RBI policy: RBI keeps the repo rate unchanged; impact on loans and deposits, what should depositors, borrowers do now?

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While borrowers may breathe a sigh of relief, depositors have no immediate respite from one of the lowest term deposit interest rates as their wait has grown a little longer. The Reserve Bank of India (RBI) decided to keep the repo and reverse repo rates unchanged at its bi-monthly monetary policy meeting held on February 10, 2022. Hence, the repo rate and reverse rate remain at 4% and 3, 35%, respectively. More than 20 months have passed since the last change in the repo rate when it was cut to 4% on May 22, 2020, the lowest rate since April 2001.

Without a change in key rates, there will be no immediate impact on the EMIs of your home loan, car loan and personal loan. Lenders generally prefer to take some time to take a call regarding any possible rate changes in the future based on their own financial situation and expectations regarding interest rate movement.

In the future things might change. The central bank has found the middle ground between economic growth and inflation. As corona-related restrictions have had a negative impact on economic growth, the RBI has so far focused on reviving growth. However, many indicators suggest that inflation could soon become a concern.

If we follow the global trend, all the indicators lead to an increase in inflation in the coming months. In the United States, retail price inflation reached a record high of 7% in December 2021. To keep future inflation under control, the US Federal Reserve already gave a signal to raise rates on January 27, 2022 in March 2022. 10 years

Retail inflation in India, as measured by the Consumer Price Index (CPI) for December 2021, hit its highest level of 5.59% in the past 5 months. The central bank’s primary focus will shift to its core mandate of managing retail price inflation and ensuring it remains within the 2-6% range. A rise in domestic retail price inflation in the coming days may also force the RBI to raise policy rates in the future.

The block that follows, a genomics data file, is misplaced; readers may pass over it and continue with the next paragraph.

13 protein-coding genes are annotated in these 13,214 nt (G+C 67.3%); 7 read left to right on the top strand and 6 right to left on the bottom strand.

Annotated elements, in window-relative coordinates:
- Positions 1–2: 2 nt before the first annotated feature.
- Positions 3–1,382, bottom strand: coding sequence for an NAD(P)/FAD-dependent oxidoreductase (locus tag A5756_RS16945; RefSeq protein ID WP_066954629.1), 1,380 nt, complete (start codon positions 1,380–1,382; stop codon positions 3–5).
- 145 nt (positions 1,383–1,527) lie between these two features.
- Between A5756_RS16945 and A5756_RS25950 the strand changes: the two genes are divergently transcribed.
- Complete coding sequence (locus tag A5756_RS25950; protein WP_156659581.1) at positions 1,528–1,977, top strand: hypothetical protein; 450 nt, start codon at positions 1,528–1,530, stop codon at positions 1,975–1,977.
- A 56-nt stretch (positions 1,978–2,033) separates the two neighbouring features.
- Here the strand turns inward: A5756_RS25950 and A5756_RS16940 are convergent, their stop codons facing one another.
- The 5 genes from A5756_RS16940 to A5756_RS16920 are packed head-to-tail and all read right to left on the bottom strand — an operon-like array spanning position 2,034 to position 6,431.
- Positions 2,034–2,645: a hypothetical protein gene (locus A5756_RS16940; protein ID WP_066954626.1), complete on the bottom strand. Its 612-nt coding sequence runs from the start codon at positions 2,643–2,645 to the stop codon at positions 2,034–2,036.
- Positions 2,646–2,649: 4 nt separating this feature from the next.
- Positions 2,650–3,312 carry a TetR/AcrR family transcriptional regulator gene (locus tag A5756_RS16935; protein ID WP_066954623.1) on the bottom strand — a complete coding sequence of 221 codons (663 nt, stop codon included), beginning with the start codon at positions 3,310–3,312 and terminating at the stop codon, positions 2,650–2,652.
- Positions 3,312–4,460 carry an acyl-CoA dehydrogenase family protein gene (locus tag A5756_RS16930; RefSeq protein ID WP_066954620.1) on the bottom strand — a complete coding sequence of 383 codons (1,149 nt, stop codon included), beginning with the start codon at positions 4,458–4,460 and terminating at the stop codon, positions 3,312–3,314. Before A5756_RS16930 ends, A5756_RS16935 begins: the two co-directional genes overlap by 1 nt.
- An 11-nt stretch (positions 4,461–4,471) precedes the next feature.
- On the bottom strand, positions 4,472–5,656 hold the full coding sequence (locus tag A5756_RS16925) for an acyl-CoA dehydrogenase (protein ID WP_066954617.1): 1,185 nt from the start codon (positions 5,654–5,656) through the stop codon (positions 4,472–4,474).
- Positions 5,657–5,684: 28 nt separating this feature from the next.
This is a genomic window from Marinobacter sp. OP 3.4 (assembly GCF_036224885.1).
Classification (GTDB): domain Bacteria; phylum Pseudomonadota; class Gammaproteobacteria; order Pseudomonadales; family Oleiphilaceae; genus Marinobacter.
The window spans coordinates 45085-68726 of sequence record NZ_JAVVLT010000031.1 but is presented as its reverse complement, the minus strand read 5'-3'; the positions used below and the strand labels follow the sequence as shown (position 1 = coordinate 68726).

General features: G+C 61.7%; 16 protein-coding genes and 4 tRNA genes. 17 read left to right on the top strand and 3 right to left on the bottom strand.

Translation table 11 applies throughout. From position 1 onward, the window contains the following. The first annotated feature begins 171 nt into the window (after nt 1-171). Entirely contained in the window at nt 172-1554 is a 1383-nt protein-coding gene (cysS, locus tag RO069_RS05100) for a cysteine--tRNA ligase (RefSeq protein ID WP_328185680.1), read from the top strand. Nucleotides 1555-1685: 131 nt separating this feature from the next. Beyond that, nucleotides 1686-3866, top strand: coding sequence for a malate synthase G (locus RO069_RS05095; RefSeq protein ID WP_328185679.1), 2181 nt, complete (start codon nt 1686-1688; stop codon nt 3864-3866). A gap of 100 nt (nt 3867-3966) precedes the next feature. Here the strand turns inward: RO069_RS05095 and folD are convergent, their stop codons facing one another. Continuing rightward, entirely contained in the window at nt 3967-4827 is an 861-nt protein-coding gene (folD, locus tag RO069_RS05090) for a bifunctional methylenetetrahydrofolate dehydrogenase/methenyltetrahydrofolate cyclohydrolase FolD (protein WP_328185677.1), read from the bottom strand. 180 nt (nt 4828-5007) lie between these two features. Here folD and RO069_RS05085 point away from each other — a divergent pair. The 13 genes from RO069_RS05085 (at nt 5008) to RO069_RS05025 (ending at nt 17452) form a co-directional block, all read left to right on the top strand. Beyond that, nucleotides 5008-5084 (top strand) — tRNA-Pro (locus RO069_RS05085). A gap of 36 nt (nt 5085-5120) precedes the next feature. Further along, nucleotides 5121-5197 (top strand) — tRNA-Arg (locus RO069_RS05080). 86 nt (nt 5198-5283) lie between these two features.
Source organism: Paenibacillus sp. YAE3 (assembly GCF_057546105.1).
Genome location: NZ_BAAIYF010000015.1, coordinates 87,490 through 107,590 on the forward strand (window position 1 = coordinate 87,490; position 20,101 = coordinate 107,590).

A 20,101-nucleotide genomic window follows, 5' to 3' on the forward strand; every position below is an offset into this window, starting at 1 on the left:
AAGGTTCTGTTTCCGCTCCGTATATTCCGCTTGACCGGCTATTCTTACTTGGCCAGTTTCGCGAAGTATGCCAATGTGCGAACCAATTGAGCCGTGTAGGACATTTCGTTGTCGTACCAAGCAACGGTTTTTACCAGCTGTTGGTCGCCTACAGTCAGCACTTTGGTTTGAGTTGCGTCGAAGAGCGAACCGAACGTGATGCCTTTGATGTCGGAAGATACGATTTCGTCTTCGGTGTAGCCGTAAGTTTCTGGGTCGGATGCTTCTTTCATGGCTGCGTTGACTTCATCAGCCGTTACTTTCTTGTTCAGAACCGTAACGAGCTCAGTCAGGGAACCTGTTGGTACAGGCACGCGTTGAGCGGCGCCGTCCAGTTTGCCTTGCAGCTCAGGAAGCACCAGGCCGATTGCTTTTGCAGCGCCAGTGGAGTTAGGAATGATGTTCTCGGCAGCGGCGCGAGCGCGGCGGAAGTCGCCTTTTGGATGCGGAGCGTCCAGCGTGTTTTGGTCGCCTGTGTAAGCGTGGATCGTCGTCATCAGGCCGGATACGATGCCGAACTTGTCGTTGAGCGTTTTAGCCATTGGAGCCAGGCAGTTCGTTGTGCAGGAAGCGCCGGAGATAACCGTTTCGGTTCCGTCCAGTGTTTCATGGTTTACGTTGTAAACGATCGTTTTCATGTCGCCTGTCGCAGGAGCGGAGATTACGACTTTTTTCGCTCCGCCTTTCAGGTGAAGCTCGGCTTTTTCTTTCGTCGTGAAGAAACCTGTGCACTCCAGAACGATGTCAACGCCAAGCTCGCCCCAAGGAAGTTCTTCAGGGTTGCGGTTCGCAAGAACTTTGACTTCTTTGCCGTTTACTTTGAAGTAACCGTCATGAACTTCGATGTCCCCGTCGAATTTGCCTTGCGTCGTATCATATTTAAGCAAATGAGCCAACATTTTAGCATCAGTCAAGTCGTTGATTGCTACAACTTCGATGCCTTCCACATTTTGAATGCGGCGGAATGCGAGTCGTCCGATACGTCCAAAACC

With a possibility of rate hikes in the near future, India’s G-Sec rate, which is a benchmark for interest rates in a country, has already risen from 6.46%% on January 3, 2022 to 6.74% on January 27, 2022 in less than a month.

Here’s what’s likely to happen to deposit rates in the future and what depositors should do.

Short-term deposit rates may rise first

Whenever the interest rate cycle turns around from the bottom, it is usually short and medium-term interest rates that are likely to rise first. As for long-term interest rates, it will take a little longer for these rates to rise significantly.

Avoid locking in longer-term deposits at a lower rate

If you are planning to book an FD now or are looking to renew your existing FD, it will be best to opt for a shorter term deposit, say a year or less, so that your deposit is not locked in at a lower rate for a long time. Whenever the short and medium term rates increase, you can start increasing the duration of the FDs accordingly.